Non-covalent interactions with inverted carbon: a carbo-hydrogen bond or a new type of hydrogen bond?†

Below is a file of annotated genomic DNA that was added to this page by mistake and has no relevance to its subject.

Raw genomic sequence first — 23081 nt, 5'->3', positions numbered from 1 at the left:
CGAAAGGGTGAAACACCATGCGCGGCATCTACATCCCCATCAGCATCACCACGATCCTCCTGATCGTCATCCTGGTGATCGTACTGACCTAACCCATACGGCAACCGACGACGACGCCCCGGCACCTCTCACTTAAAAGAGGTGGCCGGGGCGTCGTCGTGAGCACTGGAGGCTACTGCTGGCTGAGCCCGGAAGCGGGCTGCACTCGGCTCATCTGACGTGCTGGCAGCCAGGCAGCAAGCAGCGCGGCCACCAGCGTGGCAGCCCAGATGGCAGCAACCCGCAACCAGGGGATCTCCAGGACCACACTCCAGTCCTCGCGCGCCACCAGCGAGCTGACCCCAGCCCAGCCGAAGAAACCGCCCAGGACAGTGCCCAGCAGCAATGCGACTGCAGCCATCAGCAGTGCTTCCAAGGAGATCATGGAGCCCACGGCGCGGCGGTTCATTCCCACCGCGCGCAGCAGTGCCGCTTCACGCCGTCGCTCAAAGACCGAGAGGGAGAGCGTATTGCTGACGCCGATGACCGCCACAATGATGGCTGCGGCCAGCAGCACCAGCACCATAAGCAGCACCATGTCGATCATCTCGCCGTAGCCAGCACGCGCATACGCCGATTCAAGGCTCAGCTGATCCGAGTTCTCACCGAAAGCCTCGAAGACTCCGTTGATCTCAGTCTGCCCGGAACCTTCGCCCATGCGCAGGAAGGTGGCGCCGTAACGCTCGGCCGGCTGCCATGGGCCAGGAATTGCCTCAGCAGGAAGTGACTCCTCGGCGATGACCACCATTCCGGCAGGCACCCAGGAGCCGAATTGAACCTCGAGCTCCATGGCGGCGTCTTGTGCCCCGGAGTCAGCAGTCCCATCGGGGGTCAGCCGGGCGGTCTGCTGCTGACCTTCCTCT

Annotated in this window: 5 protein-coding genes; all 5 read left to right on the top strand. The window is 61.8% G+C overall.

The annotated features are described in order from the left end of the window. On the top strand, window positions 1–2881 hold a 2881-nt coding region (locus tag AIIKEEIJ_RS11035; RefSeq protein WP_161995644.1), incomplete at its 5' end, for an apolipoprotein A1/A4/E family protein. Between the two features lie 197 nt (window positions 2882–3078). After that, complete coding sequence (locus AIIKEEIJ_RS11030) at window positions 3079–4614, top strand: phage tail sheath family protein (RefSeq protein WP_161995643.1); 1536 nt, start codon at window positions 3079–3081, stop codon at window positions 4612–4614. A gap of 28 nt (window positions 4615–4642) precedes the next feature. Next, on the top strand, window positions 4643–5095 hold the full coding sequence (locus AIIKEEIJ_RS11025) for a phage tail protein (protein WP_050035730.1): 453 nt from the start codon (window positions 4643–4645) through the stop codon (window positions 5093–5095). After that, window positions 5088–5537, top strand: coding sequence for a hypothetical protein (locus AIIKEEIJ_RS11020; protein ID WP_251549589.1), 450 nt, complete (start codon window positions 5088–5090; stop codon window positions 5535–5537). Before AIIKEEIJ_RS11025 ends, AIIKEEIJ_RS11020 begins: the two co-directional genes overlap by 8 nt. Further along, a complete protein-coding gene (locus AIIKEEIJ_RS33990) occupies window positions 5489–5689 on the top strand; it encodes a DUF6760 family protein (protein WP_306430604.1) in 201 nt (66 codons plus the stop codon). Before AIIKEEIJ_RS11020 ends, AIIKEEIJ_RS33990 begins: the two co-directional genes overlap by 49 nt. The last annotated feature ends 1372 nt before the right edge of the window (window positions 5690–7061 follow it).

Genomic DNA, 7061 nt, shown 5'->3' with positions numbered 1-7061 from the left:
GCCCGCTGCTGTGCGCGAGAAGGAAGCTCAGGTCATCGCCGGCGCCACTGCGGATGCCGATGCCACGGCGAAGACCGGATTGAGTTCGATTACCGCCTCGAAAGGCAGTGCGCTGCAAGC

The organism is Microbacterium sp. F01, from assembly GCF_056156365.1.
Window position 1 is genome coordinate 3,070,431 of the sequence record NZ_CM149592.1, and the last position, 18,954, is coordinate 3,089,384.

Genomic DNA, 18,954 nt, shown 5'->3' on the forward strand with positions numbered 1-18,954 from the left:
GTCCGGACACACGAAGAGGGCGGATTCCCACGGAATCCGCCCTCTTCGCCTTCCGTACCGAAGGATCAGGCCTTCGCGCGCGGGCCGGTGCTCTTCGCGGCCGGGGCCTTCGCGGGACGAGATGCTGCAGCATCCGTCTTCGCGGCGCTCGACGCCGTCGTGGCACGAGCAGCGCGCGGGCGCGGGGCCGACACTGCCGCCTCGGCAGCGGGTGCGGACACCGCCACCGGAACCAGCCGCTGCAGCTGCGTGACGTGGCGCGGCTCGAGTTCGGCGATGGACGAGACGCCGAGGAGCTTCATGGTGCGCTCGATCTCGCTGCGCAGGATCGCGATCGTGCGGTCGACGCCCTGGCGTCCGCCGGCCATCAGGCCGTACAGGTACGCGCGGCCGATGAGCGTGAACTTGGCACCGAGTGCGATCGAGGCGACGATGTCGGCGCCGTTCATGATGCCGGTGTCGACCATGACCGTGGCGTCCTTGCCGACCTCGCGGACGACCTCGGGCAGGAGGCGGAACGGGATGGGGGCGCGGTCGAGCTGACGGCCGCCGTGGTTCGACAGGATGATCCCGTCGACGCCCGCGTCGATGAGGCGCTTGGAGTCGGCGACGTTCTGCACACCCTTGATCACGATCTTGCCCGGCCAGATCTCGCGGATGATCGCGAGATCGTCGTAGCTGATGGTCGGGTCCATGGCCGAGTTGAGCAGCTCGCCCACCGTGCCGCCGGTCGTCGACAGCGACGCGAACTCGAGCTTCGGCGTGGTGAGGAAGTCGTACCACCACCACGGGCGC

In contrast to the conventional and non-conventional non-covalent interactions (NCIs) such as hydrogen bond and carbon bond, a bidirectional NCI without π- and/or lone pair(s) of electrons has never been reckoned until the present report, which confirms that this type of NCI can be possible with the involvement of mostly σ-electrons. This newly discovered NCI can be coined as carbo-hydrogen bond (CH-bond) based on its resemblances with both carbon bond (C-bond) and hydrogen bond (H-bond) or Ci:::H interaction. A detailed crystal structure analysis of 5-cyano-1,3-dehydroadamantane, which contains inverted carbon atoms (Ci) and Ci–Ci σ-bond, gave us the opportunity to unveil the very first existence of the Ci:::H interaction. With the aid of several quantum chemical calculations, we came to the conclusion that molecules carrying Ci–Ci σ-bonds are capable of forming CH-bonds with main group hydrides through the σCi–Ci → σ*X–H (H-bond) and σX–H → σ*Ci–Ci (C-bond) orbital interactions. The interaction energy can be as much as −31.27 kJ mol−1, which is comparable to that of the water dimer and it is also one of the prominent attractive forces that hold the molecules together in the crystal structure, can be responsible for the enzymatic activity of cytochrome P411-E10 and the formation of non-covalent organic framework (NCOF) with trigonal and tetragonal CH-bond connectors.